We find that doubling the number of immigrants from a certain country in a province leads to an increase of the export values from the destination province to the country of the immigrants’ origin by around 10%. For several nationalities the number of immigrants increased by factors of 10 to 15, during this period. Our estimates suggest these increases would be associated with a 100-150% increase of exports to home countries. But we can say more.

As we can measure how much of the total volume of exports from a Spanish province is due to each exporting firm we can decompose the increase of total exports into the increase in the exported value by individual firm and the increase in the number of exporting firms.

We find that 80 to 100% of the export increase is due to new exporting firms rather than to larger volume exported by the existing firms. This is very much in line with the interpretation that ethnic networks reduce costs of setting up exporting business so that a larger number of Spanish firms can profitably access and export in those markets.

What type of exports? What type of barriers?

We also find that the type of exports that benefited most from the presence of immigrant networks were those of sophisticated manufacturing good, such as chemicals, machinery or vehicles, called “differentiated goods” because they come in many brands and varieties.

On the other hand, more basic commodities, such as mineral and agricultural products, that are usually traded in bulk and not very differentiated, experienced less of a positive export effect.

As sophisticated goods often require accompanying services, such as assistance, warranty, and repair, they would benefit more from the existence of a stable network of connections between the exporting firms and the market. The immigrant network establishes such a lasting relation, channelling and sharing information and trust.

We also find that the effect of immigrants in promoting exports from Spain was the strongest towards those countries that are culturally more different from Spain and with low levels of development. In particular, trade from a Spanish province to African countries was very strongly affected by the presence of immigrants from those countries. A doubling in the size of the immigrant community produced an increase of 17% in exports.

On the other hand, exports from Spain to Latin American countries, which were relatively large already in 1995, have not been affected by the inflow of Latin immigrants. Latin American countries share with Spain the language and many cultural traits such as TV programs, magazines, news stations, etc. Hence access to information on local markets, local demand and local institutions can be much easier for Spanish entrepreneurs even without going through the immigrant network. In general immigrant networks make more of a difference for export to those countries that present more severe information and language barriers for the exporters.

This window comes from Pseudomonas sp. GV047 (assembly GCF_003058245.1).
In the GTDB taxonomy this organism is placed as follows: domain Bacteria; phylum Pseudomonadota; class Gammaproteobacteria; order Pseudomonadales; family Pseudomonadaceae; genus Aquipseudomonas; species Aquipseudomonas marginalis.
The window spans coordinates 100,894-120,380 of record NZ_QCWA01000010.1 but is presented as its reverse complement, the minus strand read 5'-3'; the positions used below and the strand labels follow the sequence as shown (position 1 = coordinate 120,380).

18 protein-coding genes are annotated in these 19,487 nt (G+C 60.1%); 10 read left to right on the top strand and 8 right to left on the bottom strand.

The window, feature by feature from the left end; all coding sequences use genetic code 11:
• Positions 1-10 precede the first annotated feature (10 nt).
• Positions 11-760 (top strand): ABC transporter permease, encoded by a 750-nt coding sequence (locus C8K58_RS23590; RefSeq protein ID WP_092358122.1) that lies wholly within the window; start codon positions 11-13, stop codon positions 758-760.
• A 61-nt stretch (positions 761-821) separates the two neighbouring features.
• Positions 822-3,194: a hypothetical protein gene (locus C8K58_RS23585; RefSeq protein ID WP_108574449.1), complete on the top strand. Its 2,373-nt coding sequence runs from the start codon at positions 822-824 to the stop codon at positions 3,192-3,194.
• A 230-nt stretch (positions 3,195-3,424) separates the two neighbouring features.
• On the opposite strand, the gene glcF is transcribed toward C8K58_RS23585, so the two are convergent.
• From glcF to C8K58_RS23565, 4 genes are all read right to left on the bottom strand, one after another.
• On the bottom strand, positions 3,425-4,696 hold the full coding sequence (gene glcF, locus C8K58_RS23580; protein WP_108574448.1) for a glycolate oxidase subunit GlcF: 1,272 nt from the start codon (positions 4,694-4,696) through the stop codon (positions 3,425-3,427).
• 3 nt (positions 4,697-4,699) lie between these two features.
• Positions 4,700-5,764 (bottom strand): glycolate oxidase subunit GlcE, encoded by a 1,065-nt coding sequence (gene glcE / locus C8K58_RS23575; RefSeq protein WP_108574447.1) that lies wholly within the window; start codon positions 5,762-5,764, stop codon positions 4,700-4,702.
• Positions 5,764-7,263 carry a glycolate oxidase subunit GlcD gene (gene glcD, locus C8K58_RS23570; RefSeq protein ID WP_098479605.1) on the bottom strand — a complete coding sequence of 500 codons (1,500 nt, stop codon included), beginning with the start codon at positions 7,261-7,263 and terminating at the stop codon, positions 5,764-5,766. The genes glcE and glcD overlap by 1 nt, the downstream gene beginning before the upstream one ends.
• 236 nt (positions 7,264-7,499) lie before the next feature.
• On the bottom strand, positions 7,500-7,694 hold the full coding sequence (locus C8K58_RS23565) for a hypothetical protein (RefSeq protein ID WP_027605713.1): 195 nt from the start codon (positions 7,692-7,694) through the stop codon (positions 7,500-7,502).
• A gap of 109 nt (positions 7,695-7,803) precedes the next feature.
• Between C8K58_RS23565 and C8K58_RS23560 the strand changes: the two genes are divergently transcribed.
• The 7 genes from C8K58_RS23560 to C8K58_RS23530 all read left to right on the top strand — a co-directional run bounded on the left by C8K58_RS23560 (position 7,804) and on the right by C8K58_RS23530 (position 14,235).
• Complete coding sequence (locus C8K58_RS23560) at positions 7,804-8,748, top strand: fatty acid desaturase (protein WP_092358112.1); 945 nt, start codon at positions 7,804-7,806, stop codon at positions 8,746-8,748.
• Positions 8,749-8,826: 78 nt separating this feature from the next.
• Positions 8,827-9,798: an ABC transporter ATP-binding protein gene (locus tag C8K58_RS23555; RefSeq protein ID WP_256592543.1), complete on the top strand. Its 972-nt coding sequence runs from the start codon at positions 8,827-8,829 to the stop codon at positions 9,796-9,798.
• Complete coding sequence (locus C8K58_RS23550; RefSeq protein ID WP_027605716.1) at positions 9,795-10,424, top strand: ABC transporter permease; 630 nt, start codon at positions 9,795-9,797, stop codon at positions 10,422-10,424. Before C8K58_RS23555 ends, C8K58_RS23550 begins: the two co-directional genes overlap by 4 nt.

Effects of the recession

As Spain plunged into recession in 2009 the inflow of immigrants has slowed drastically and many foreign nationals have returned to their home countries after losing their jobs. Such outflow – or lack of inflow – of immigrants is sometimes seen as an automatic stabiliser of the economy as it reduces the supply of labour when demand decreases (possibly reducing unemployment). But an indirect effect of this could be to reduce business for Spanish exporters. Such a negative impact on export may actually exacerbate the negative effect of recession on GDP.

While rarely considered, the impact of immigrant networks on export seems very prevalent in other countries as well (as shown by Gould, 1994, for the US, Head and Ries, 1998, for Canada and by several other studies) and should be considered a gain for the receiving country.

References

Gould, David (1994), "Immigrant Links to the Home Country: Empirical Implications for U.S. Bilateral Trade Flows", The Review of Economics and Statistics, 76(2): 302-316.

Head, Keith and John Ries (1998), "Immigration and trade creation: econometric evidence from Canada", Canadian Journal of Economics, 31(1), 47--62.

Rauch, James R., and Vitor Trindade (2002) "Ethnic Chinese Networks In International Trade", The Review of Economics and Statistics, 84(1), 116--130.

Peri, Giovanni and Francisco Requena (2009) “The Trade Creation Effect of Immigrants: Evidence from the Remarkable Case of Spain”, NBER Working Paper # 15625, November.

Topics: International trade, Migration
Tags: exports, immigration, Spain

Giovanni Peri
Professor of Economics at the University of California, Davis
Associate Professor of Economics at the University of Valencia, Spain